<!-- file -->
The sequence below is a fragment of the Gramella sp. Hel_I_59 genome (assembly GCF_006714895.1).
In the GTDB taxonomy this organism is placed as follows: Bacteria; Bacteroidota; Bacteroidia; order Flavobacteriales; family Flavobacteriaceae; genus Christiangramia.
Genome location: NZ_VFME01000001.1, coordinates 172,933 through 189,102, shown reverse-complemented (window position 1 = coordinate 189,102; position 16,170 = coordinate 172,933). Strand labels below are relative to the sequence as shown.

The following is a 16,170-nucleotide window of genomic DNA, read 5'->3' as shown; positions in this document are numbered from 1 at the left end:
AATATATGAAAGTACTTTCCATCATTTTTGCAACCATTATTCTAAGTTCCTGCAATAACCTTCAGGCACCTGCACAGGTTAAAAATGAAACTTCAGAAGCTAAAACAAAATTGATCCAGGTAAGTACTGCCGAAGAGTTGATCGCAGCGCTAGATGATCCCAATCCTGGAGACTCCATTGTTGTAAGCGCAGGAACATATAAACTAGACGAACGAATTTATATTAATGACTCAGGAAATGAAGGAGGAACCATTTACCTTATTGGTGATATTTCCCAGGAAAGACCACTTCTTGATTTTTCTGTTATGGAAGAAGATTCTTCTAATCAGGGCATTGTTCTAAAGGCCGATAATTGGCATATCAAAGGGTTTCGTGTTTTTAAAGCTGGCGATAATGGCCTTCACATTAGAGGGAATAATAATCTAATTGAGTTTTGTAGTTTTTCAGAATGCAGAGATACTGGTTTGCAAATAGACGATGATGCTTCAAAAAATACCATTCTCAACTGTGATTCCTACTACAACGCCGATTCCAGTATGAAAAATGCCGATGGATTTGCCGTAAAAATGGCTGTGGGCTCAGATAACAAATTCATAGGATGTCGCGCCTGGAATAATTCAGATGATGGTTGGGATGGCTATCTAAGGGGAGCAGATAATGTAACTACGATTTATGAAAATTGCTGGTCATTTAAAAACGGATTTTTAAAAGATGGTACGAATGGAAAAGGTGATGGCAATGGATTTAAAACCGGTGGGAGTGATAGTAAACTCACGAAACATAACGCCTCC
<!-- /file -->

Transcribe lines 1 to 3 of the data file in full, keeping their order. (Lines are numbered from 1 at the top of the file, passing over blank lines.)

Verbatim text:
The sequence below is a fragment of the Gramella sp. Hel_I_59 genome (assembly GCF_006714895.1).
In the GTDB taxonomy this organism is placed as follows: Bacteria; Bacteroidota; Bacteroidia; order Flavobacteriales; family Flavobacteriaceae; genus Christiangramia.
Genome location: NZ_VFME01000001.1, coordinates 172,933 through 189,102, shown reverse-complemented (window position 1 = coordinate 189,102; position 16,170 = coordinate 172,933). Strand labels below are relative to the sequence as shown.